I have to confess that I know very little about Vietnam in the 1950s. The Quiet American pre-supposes an understanding of such terms as Caodaism, Viet Minh and Hoa-Hoa that I was unable to bring to the novel. It may be the case that, when this book was written, these terms were as intrinsic a part of the popular-news zeitgeist as ‘Taliban’, ‘Social Media’ and ‘Neo-Liberalism’ are today, but what this really shows (aside from my obvious youth and lack of reading), is how much the world has changed since the 1950s and, perhaps, how much this book needs glossing for modern readers.
Thomas Fowler is a fifty-year-old English journalist living in Saigon; a war reporter by profession and cynic by nature, he’s engaged in an adulterous relationship with Phuong – a twenty-year-old Vietnamese woman. The novel opens with the reported death of Aldous Pyle, the titular ‘quiet American’; a young and inexperienced envoy to the east who was also Fowler’s love-rival. The story of Pyle’s brief time in Vietnam is then told in flash-back, narrated in the first-person singular by Fowler. Thus the novel is of a strangely cyclical kind – beginning with its own dénouement.
As such The Quiet American is composed of several narrative layers, and superficially functions a mystery novel that slowly unveils the shocking truth behind Pyle’s murder. It can also be read as a commentary piece on contemporary political mores. Crucially, however, the book is a Jungian exploration of the relationship between two very different men. Englishman Fowler is arrogant, adulterous, atheistic and apolitical; American Pyle, by contrast, is idealistic and naïve; well-read but lacking in experience, a man who ‘studies love making’ as he studies orientalism – in books. While Fowler tries (and ultimately fails) to be as politically neutral as possible, Pyle is wide-eyed with democratic idealism, believing that he can help Vietnam to find a ‘Third Way’; a system of self-government separate from both French-colonialism and East-Asian Communism.
Unfortunately, Graham Greene is so preoccupied with stressing the dichotic difference between these two protagonists that he fails to develop either of them in a convincing, independent way. Fowler and Pyle become anti-caricatures of each other: Fowler smokes, Pyle doesn’t; Fowler drinks, Pyle abstains; Fowler is an adulterer, Pyle a virgin; Fowler hates dogs, Pyle loves them… It’s tedious and definitely lacking in subtlety. Greene exclusively uses this system of opposites to develop his characters – Pyle and Fowler are only defined against one another and each depends on the other to give meaning to his actions.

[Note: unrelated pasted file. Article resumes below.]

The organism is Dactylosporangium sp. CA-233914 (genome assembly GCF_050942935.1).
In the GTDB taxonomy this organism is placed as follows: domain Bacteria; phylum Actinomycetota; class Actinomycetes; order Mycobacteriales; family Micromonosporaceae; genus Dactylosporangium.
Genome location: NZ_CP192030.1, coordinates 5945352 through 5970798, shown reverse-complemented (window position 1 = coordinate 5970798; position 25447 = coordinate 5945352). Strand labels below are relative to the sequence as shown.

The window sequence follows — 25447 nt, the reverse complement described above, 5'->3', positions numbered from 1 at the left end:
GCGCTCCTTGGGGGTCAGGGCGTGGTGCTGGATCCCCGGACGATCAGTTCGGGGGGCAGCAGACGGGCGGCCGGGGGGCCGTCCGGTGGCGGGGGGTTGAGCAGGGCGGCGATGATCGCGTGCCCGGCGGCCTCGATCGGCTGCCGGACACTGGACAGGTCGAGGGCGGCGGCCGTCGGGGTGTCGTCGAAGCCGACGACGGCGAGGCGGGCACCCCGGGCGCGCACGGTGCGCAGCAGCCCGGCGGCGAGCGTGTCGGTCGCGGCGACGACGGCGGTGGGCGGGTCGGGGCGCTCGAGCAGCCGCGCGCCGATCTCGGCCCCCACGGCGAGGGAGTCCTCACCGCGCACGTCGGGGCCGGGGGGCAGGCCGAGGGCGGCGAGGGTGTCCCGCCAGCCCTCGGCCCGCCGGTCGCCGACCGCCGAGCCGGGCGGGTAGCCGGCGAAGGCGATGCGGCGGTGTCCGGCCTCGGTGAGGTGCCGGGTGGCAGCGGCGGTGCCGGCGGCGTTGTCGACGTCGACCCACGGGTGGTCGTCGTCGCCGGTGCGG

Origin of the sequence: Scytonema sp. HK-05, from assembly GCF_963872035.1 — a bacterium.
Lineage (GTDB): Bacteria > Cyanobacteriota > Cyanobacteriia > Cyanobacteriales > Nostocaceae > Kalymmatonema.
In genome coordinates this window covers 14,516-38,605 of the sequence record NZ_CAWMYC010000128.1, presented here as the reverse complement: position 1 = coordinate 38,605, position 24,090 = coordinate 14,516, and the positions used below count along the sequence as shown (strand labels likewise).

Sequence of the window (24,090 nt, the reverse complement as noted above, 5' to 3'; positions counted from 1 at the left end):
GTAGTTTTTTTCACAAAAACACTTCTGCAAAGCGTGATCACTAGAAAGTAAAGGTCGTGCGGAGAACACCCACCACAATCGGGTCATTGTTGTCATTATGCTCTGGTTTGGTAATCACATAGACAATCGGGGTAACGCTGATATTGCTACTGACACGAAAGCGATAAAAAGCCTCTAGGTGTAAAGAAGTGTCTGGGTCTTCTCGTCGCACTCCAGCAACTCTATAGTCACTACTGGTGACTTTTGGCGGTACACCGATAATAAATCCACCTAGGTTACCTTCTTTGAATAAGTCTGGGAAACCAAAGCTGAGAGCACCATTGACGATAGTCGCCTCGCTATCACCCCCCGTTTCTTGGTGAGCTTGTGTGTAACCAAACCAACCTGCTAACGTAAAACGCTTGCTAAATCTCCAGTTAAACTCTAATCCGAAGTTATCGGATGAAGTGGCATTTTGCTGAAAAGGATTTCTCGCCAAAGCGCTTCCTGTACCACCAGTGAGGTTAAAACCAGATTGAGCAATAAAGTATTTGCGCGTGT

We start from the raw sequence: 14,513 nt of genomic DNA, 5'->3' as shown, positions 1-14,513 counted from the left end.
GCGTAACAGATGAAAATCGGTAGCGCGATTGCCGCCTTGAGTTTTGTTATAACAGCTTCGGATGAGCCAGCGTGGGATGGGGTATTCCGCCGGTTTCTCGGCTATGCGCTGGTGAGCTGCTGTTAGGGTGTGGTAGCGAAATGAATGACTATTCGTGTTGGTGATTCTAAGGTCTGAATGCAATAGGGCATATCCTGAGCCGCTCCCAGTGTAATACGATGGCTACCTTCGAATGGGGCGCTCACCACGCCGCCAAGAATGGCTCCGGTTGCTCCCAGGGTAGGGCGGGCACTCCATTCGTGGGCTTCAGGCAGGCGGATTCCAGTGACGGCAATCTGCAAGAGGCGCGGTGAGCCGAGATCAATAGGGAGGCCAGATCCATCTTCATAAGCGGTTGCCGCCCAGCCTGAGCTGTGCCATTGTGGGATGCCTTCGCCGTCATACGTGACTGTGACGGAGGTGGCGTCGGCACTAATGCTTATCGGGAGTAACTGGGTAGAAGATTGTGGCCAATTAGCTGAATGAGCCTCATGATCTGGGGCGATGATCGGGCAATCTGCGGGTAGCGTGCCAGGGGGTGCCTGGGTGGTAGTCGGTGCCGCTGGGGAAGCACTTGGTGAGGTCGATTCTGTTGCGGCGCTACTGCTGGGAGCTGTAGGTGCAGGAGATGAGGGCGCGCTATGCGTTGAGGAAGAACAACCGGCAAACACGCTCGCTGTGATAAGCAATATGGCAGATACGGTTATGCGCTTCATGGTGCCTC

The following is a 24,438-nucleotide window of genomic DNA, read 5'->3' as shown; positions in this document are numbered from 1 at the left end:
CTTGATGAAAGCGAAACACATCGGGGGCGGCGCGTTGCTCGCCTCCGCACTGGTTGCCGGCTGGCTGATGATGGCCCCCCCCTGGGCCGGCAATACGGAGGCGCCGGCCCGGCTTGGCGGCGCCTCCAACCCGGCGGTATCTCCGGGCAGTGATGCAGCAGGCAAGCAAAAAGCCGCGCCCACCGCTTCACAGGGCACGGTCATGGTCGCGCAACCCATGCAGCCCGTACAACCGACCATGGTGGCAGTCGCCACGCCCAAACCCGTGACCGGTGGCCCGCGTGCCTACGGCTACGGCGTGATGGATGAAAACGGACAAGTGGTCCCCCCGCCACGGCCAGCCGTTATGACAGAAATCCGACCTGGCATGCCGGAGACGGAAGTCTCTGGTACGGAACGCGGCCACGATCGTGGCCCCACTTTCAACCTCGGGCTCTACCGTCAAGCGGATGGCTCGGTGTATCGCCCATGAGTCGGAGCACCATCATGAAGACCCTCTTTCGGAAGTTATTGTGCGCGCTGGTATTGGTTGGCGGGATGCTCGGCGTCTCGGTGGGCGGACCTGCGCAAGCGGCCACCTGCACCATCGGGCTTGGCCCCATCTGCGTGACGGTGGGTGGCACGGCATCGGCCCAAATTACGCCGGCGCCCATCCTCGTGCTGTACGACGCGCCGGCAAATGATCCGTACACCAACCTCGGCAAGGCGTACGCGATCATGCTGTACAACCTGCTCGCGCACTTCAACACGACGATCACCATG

I don’t want to start a long rant, but The Quiet American offers the epitome of the post-structuralist idea that true meaning is found only in opposition. Conflict is the focal point of this novel – whether political, personal, sexual or narratorial.
Dramatic tension is created through the rivalry of Fowler and Pyle as lovers to Phuong – and even in this they are polar opposites. This system of opposition creates an interesting narrative counter-point: Fowler’s identity as a lover to Phuong is only interesting in contrast to Pyle’s, and vice-versa. Ultimately all of their differences come down to one essential conflict – the different ways these two men love the same woman.
It’s frustrating that the woman in question, Phuong, is so bland; a weak character who acquiesces to the whims of her lovers with degrading servitude. She is a proxy, a mannequin upon whom Pyle and Fowler project their own ideals of womanhood. Phuong is without an identity of her own – to Fowler she is a sexual distraction and an assurance of company in old age. To Pyle she is an object of idealised, inexperienced femininity: an exotic beauty and poor maiden in need of rescue. While these views may be contradictory, they are nonetheless equally cliché. The ever-willing lover who never tires is just as much a romantic fantasy as the most refined maiden of courtly love literature. Graham Green does his only female character a great disservice – she could have been the true ‘Third Way’ of the novel, if only she’d been constructed more independent, opinionated and idiosyncratically. Instead her only identity is forged from the narratives created for her by her two lovers. If Fowler is England and Pyle is America, then Phuong is a very unconvincing and flacid Vietnam.
Stylistically the writing is competent, though I warn you that it is laced with a kind of bigotry that’s most modern readers may find problematic: ‘They don’t love as we do’ Fowler shockingly states of Eastern women. And if you think that opinion would be difficult to sustain in modern times, wait until you get to Greene’s sweeping judgement that ‘white voices sing and black voices gargle’. Quite.
In abstraction The Quiet American is a brilliant novel; but novels aren’t written (or read) in abstraction – A love triangle poised on the brink of self-destruction against the backdrop of war time Vietnam sounds like the pre-text for something truly special, but over-wrought characterisation and a penchant for esoteric terminology let this novel down. Greene’s description of character conflict goes too far, and the fact that modern reader’s probably aren’t intimately familiar with the delicate political situation of early 50s Vietnam definitely does the book damage – in this respect, the novel is very much of its time. It left me frustrated and feeling that it could have been so much more, if only it had been…less.